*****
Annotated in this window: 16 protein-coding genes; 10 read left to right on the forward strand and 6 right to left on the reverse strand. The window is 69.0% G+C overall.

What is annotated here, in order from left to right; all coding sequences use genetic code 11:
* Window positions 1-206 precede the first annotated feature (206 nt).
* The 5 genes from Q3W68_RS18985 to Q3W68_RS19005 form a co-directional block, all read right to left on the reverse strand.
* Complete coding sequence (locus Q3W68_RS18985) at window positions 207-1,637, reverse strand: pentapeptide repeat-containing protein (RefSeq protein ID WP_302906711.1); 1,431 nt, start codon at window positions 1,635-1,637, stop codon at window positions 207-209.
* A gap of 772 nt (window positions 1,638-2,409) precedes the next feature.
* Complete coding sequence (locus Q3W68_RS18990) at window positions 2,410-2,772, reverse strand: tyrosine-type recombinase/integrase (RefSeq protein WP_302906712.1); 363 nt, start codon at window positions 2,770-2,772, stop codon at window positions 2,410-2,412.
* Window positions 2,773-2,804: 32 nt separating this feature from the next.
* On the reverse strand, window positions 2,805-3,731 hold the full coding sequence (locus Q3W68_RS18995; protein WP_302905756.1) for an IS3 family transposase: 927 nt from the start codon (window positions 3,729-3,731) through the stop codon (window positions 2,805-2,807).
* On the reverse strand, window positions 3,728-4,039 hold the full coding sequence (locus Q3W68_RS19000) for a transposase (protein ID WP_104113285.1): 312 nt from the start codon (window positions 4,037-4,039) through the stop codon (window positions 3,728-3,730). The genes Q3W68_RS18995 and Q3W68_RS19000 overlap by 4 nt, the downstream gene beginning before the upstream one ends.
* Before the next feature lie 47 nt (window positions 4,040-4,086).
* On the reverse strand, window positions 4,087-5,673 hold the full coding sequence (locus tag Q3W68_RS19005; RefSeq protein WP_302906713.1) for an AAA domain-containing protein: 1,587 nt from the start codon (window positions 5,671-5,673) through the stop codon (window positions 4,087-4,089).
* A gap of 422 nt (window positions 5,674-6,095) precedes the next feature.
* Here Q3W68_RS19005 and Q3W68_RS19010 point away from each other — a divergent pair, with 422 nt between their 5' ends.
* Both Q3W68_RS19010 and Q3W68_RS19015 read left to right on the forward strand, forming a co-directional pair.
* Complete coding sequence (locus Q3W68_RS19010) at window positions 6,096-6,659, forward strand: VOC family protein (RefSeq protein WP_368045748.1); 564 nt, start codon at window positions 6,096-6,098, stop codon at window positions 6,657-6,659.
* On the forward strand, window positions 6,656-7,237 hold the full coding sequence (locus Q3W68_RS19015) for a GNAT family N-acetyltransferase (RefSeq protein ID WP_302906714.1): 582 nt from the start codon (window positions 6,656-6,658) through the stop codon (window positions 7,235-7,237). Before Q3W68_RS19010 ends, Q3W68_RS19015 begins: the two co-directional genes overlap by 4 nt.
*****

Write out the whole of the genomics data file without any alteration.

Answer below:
Annotated in this window: 16 protein-coding genes; 10 read left to right on the forward strand and 6 right to left on the reverse strand. The window is 69.0% G+C overall.

What is annotated here, in order from left to right; all coding sequences use genetic code 11:
* Window positions 1-206 precede the first annotated feature (206 nt).
* The 5 genes from Q3W68_RS18985 to Q3W68_RS19005 form a co-directional block, all read right to left on the reverse strand.
* Complete coding sequence (locus Q3W68_RS18985) at window positions 207-1,637, reverse strand: pentapeptide repeat-containing protein (RefSeq protein ID WP_302906711.1); 1,431 nt, start codon at window positions 1,635-1,637, stop codon at window positions 207-209.
* A gap of 772 nt (window positions 1,638-2,409) precedes the next feature.
* Complete coding sequence (locus Q3W68_RS18990) at window positions 2,410-2,772, reverse strand: tyrosine-type recombinase/integrase (RefSeq protein WP_302906712.1); 363 nt, start codon at window positions 2,770-2,772, stop codon at window positions 2,410-2,412.
* Window positions 2,773-2,804: 32 nt separating this feature from the next.
* On the reverse strand, window positions 2,805-3,731 hold the full coding sequence (locus Q3W68_RS18995; protein WP_302905756.1) for an IS3 family transposase: 927 nt from the start codon (window positions 3,729-3,731) through the stop codon (window positions 2,805-2,807).
* On the reverse strand, window positions 3,728-4,039 hold the full coding sequence (locus Q3W68_RS19000) for a transposase (protein ID WP_104113285.1): 312 nt from the start codon (window positions 4,037-4,039) through the stop codon (window positions 3,728-3,730). The genes Q3W68_RS18995 and Q3W68_RS19000 overlap by 4 nt, the downstream gene beginning before the upstream one ends.
* Before the next feature lie 47 nt (window positions 4,040-4,086).
* On the reverse strand, window positions 4,087-5,673 hold the full coding sequence (locus tag Q3W68_RS19005; RefSeq protein WP_302906713.1) for an AAA domain-containing protein: 1,587 nt from the start codon (window positions 5,671-5,673) through the stop codon (window positions 4,087-4,089).
* A gap of 422 nt (window positions 5,674-6,095) precedes the next feature.
* Here Q3W68_RS19005 and Q3W68_RS19010 point away from each other — a divergent pair, with 422 nt between their 5' ends.
* Both Q3W68_RS19010 and Q3W68_RS19015 read left to right on the forward strand, forming a co-directional pair.
* Complete coding sequence (locus Q3W68_RS19010) at window positions 6,096-6,659, forward strand: VOC family protein (RefSeq protein WP_368045748.1); 564 nt, start codon at window positions 6,096-6,098, stop codon at window positions 6,657-6,659.
* On the forward strand, window positions 6,656-7,237 hold the full coding sequence (locus Q3W68_RS19015) for a GNAT family N-acetyltransferase (RefSeq protein ID WP_302906714.1): 582 nt from the start codon (window positions 6,656-6,658) through the stop codon (window positions 7,235-7,237). Before Q3W68_RS19010 ends, Q3W68_RS19015 begins: the two co-directional genes overlap by 4 nt.